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Generally responsible for regulating mood, growth and development, tissue function, and metabolism, and the sexual function and reproductive processes. Consists mainly of the following glands: hypothalamus, pituitary, thyroid, parathyroids, adrenals, pineal body, and the reproductive glands, (ovaries and testes), along with the pancreas, though it is mainly associated with the digestive system. These glands are the responsible for the production of the body’s hormones.


Regulation of the hormones is important for the body and any excess or too little production of a particular hormone is harmful to the body. For example, too much growth hormone will make a child grow too tall and too little growth hormone can make a person abnormally short. 



Hypothalamus and Pituitary Glands.

·         Located in the brain, the hypothalamus regulates the pituitary gland, which is also called the “master gland” since it regulates the production of several hormones. Below are some of the common hormones:

  1. Growth Hormone also called Somatotropin - stimulates bone growth and body tissues and plays a role in the body's handling of nutrients and minerals.
  2. Prolactin- activates milk production in women who are breastfeeding.
  3. Thyrotropin - stimulates the thyroid gland to produce thyroid hormones.
  4. Corticotropin - stimulates the adrenal gland to produce certain hormones, previously mentioned above.
  5. Antidiuretic hormone – helps balance water in the body by allowing the tubules and collecting ducts of the kidneys to become impermeable to water in order to reenter the interstitail fluid, thus, conserving the fluid content of the body.


·         The pituitary also secretes endorphins that act on the nervous system to reduce sensitivity to pain.



Thyroid Gland

·         Located dorsal to the lower neck, the thyroid gland produces the thyroxine and triiodothyronine hormones that play a role in the way body cells burn fuel for energy. In effdect, the hormones increase all metabolic activities of the body.

·         Cold temperature is the strongest cause for the thyroxine and triiodothyronine to be released. Thhough possibly not asked in NCLEX, Triiodothyronin is four times tronger in causing a metabolic change but the Thyroxine last four times as long as Triiodothyronine. In essence, they balance out. .

·         Also produces the calcitonin which helps in the regulation of the calcium level in the blood.  NOTE: calcium is inversely related to calcitonin.



Parathyroid Gland

·         Located behind the thyroid glands

·         Produces the parathyroid hormone that regulates the calcium level in the blood. NOTE: calcitonin is inversely related to calcium. It releases the parathormone (PTH) that increases reabosroption of calcium, magnesium, and hydrogen ions in the renal tubules. 

·         It decreased the reabosorption of the phosphorus, sodium, potassiu, and amino acids from the renal tubules.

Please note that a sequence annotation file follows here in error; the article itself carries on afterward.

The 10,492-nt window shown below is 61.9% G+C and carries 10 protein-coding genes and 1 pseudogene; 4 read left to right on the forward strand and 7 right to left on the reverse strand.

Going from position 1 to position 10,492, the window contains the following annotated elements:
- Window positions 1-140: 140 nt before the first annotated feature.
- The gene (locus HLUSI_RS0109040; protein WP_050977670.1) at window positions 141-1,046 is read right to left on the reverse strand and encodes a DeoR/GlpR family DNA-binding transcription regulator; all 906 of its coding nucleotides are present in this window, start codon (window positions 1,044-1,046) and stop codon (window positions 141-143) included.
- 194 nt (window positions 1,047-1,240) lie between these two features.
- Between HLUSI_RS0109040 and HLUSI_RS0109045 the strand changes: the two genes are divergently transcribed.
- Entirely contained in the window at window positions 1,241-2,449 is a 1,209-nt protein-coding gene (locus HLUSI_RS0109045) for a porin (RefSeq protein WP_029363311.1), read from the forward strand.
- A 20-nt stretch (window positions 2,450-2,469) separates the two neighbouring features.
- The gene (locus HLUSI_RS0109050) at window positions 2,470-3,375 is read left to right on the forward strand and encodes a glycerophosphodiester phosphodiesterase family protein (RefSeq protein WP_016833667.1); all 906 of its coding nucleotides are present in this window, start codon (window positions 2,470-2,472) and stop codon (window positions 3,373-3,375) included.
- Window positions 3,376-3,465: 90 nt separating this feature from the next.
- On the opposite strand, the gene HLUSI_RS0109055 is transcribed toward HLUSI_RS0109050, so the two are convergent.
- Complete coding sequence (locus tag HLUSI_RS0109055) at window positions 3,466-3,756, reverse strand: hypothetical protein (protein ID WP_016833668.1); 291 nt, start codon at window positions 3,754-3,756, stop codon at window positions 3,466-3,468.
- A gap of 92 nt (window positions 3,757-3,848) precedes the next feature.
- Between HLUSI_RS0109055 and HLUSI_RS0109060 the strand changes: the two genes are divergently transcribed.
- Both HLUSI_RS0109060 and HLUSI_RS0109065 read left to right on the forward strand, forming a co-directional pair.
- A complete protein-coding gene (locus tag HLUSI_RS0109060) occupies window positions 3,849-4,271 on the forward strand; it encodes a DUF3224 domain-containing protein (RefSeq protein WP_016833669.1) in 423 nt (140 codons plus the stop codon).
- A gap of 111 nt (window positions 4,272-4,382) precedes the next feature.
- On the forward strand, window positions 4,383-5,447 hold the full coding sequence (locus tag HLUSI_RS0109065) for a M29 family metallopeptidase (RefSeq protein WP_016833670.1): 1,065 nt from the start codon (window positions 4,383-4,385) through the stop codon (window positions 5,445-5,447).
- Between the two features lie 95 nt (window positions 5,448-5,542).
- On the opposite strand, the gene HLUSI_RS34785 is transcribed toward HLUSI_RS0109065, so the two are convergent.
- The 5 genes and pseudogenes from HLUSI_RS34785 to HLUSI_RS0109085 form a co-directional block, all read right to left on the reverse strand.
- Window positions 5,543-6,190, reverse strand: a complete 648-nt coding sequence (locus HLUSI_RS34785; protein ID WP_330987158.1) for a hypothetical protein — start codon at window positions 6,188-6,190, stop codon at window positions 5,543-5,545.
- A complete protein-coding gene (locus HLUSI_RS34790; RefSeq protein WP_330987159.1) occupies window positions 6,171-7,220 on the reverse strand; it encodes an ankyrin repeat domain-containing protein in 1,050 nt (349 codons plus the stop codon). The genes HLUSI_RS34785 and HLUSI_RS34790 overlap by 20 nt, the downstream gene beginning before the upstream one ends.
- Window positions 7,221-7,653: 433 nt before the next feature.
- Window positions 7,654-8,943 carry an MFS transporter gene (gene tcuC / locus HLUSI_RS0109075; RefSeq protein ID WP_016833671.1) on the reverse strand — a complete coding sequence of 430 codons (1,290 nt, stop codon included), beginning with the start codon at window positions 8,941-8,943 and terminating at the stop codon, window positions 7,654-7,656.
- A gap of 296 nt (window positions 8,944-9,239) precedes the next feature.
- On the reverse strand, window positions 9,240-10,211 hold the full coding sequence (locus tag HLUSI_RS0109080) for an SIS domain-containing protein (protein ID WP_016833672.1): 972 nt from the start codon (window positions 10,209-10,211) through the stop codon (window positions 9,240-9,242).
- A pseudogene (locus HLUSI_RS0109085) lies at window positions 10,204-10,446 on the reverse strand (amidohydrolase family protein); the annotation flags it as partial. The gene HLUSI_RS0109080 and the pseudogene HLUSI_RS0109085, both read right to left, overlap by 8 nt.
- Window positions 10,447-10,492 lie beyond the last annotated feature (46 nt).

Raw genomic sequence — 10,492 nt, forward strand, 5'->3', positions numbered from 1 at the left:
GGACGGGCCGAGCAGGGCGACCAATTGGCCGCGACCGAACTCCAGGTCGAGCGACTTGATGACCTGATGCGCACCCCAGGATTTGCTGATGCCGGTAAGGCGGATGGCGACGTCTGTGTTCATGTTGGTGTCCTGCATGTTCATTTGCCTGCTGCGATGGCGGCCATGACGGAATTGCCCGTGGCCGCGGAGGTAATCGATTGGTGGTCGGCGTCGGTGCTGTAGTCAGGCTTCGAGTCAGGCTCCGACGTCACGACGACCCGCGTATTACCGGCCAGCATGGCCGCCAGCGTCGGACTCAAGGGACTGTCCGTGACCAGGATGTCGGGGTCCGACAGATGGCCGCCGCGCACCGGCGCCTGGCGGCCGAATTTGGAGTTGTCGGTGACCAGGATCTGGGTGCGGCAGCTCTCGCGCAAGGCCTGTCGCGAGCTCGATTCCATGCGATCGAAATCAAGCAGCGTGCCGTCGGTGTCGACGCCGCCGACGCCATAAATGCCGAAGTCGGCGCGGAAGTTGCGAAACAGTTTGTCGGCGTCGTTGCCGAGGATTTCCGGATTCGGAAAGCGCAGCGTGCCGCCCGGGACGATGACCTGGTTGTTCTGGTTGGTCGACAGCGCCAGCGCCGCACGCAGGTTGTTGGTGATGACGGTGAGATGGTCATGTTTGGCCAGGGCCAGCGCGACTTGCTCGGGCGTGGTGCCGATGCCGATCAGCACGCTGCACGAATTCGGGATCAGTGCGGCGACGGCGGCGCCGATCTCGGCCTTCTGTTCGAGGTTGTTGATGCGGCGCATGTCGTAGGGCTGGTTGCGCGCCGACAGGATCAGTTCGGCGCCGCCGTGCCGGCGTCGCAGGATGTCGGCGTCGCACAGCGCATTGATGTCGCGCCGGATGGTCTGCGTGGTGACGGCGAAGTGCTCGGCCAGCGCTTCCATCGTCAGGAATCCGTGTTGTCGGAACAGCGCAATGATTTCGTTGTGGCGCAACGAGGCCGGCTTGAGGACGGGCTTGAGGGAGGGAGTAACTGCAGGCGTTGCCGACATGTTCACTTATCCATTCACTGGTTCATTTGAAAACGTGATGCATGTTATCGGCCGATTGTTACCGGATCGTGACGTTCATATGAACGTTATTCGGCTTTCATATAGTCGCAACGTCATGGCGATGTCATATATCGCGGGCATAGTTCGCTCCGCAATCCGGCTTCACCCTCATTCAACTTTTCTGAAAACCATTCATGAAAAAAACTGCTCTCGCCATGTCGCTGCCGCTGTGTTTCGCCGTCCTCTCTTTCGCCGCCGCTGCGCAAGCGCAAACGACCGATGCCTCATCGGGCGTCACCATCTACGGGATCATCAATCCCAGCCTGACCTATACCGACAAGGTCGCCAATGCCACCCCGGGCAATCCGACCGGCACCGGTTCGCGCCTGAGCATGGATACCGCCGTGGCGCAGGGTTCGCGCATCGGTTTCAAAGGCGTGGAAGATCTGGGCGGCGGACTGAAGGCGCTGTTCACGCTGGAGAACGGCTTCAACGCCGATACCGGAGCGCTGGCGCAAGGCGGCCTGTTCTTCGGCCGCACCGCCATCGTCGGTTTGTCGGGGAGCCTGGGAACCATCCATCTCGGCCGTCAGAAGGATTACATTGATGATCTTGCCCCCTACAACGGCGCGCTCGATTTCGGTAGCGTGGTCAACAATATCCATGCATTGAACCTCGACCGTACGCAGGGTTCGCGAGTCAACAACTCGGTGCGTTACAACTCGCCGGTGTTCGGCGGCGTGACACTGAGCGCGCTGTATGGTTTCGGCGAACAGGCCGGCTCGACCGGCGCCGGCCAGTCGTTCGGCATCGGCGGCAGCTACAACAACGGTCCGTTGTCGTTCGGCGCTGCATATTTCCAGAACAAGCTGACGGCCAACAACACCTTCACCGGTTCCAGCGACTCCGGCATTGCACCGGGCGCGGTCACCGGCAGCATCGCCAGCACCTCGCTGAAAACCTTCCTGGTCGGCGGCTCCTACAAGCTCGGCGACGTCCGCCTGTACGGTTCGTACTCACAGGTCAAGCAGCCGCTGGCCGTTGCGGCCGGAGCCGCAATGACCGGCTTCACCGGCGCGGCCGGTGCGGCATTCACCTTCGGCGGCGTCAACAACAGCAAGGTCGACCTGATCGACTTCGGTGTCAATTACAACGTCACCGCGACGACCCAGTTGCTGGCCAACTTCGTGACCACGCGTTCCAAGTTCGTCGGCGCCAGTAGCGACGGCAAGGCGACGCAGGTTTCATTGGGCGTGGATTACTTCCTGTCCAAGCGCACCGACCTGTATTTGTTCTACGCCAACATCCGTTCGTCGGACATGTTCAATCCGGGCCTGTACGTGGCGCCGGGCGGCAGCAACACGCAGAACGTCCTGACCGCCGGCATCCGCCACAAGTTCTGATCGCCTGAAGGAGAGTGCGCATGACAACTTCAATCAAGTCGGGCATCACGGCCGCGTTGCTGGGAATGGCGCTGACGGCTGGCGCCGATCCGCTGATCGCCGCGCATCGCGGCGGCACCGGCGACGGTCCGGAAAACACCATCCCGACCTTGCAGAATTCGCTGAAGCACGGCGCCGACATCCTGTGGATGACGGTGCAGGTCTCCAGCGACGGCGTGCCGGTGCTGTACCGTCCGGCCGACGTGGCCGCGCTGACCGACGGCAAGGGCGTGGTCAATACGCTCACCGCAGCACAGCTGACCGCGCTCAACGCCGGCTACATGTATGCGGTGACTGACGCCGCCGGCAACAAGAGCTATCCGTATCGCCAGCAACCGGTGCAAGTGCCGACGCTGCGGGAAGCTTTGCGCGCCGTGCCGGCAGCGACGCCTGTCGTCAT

Adrenal Gland

·         Produces corticosteroids that are responsible for:

          (a)        Regulating the body’s salt and water balance.

          (b)        The body’s response to stress.

          (C)       The body’s metabolism and immune system

          (d)        The body’s sexual function and development.


·         Produces catecholamines – produces epinephrine (also called adrenaline) that help the body respond to stress by affecting the BP, heart rate and sweating


Pineal Gland

·         Produces melatonin, which regulates the wake-sleep cycle.



Gonads (testes for males and ovaries for females)

·         The testes, produces the sex hormones, particularly the testosterone, which is responsible for male secondary characteristics such as facial & pubic hair and muscle strength. Testosterone also support sperm production in males.

·         The ovaries, secrete estrogen and progesterone hormones. Estrogen is involved in female sexual features such as breast development, along with fat accumulation in hips and thighs. Both hormones are involved in pregnancy and menstrual cycle regulation.



Pancreas (see the Gastrointestinal system for more discussion)

·         As an exocrine organ, it mainly produces the Insulin and Glucagon, both help in the regulation of sugar level in the blood.


NOTE: All endocrine glands are vascular where they function by removing substances from the blood to synthesize comples hormones and these hormones are released in the veins that drain the glands themselves.


Adrenal Crisis

·         Hyponatremia, hypoglycemia and hyperkalemia are all expected.

·         May have hypovolemia and shock symptoms, thus, check on low blood pressure 

·         Heart rate will be fast to compensate.


Addisons Disease

·         Too much secretion of adrenal hormones.

·         Patient may exhibit “eternal tan” decrease in weight,  low BP, low resistance to stress.

·         Patient is given glucocorticoid but the side effect of glucocorticoid is difficulty in sleeping. Also, an increase in weight may suggest a need to change the dosage.


Adrenal Insufficiency

·         Can lead to fluid volume deficit and acidosis.

·         A condition due to underproduction of the adrenal corticosteroid hormone. Symptoms include weakness, fatigue, nausea, dehydration and skin changes. 

·         Usually treated with replacement corticosteroid hormone.



Cushing Syndrome

·         There is an increase secretion of cortisone, which causes an individual to be immunosuppressed or have low immunity. The increase in cortisone secretion is usually due to a tumor in the pituitary gland that regulates the ACTH (Adrenocorticotropic Hormone) that govern adrenal activity.

·         Patient may develop a “buffalo hump” around the neck area, moon face, obesity around the trunk, low resistance to infection, acne, high blood pressure.